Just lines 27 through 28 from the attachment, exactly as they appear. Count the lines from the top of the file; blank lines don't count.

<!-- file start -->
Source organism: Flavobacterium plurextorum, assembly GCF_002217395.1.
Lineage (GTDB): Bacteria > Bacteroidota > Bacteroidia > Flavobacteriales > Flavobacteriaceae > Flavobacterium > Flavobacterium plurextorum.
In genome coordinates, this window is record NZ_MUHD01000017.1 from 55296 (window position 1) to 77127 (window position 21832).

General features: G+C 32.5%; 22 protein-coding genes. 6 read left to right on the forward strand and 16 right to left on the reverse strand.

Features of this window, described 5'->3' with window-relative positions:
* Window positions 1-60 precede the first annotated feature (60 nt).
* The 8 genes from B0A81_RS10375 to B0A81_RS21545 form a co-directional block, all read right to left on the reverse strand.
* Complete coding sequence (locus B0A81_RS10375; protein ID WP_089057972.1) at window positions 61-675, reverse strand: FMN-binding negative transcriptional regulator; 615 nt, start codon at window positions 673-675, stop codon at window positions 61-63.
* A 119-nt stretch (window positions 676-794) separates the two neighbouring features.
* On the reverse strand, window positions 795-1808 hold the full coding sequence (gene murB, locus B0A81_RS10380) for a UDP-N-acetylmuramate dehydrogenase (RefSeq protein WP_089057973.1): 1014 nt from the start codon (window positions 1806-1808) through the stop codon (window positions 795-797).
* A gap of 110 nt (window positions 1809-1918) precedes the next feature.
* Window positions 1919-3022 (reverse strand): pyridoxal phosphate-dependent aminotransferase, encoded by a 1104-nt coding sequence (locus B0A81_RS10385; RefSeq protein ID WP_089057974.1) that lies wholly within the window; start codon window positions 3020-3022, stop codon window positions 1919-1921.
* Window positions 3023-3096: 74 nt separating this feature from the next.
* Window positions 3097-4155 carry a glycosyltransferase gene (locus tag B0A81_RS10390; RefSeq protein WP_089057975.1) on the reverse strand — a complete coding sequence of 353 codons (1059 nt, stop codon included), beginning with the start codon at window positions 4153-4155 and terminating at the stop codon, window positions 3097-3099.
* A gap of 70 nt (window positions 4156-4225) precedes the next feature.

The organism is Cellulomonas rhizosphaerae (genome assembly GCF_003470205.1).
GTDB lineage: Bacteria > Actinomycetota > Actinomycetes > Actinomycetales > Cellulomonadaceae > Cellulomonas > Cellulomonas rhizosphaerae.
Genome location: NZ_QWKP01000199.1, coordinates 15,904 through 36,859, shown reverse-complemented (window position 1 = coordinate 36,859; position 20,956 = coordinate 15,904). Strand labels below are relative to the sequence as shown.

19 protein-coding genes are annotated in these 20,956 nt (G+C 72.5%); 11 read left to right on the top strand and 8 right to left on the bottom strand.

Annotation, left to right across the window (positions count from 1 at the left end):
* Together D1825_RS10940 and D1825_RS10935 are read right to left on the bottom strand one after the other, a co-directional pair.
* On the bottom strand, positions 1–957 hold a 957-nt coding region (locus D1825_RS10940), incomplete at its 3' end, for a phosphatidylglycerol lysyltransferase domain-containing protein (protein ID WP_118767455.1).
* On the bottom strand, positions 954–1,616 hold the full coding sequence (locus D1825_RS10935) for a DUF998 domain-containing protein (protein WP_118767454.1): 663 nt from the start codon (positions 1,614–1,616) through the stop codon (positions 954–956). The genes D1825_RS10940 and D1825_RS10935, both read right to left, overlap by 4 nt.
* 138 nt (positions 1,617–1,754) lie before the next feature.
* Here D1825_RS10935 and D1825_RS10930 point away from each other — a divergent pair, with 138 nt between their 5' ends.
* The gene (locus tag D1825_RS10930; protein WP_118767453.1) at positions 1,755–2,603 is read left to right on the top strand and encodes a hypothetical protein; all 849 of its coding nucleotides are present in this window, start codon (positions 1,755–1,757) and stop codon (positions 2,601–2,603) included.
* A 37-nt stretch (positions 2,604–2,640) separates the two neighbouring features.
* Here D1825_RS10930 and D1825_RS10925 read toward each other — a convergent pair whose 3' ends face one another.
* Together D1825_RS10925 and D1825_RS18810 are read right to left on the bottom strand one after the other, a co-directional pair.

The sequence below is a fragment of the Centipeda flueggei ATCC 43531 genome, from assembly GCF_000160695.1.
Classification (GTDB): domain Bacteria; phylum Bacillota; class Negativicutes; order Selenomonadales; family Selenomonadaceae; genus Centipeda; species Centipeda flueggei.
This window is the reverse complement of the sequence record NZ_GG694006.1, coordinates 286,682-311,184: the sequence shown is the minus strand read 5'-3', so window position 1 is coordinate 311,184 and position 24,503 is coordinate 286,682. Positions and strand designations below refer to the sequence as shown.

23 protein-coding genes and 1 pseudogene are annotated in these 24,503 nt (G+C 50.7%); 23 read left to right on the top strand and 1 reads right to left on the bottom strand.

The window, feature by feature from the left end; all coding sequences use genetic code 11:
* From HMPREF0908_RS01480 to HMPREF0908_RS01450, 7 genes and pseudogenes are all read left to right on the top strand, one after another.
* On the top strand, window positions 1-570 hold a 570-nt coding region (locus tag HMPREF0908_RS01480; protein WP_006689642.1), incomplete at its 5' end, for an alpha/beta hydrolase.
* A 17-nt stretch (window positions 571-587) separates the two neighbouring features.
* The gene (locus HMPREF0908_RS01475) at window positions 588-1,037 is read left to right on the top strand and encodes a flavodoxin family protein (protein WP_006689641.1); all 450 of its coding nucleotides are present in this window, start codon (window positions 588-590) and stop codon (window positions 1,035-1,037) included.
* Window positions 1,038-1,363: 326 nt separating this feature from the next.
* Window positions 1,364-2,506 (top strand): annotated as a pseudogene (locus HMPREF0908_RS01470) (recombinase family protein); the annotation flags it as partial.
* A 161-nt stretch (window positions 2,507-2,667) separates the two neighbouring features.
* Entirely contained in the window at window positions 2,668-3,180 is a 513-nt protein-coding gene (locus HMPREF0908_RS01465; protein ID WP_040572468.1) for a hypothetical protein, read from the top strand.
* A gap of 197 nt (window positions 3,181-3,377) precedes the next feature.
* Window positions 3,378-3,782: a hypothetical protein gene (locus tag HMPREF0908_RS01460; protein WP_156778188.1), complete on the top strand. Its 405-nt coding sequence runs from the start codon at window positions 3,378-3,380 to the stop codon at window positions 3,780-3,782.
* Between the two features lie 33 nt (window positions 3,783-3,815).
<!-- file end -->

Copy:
* A 37-nt stretch (positions 2,604–2,640) separates the two neighbouring features.
* Here D1825_RS10930 and D1825_RS10925 read toward each other — a convergent pair whose 3' ends face one another.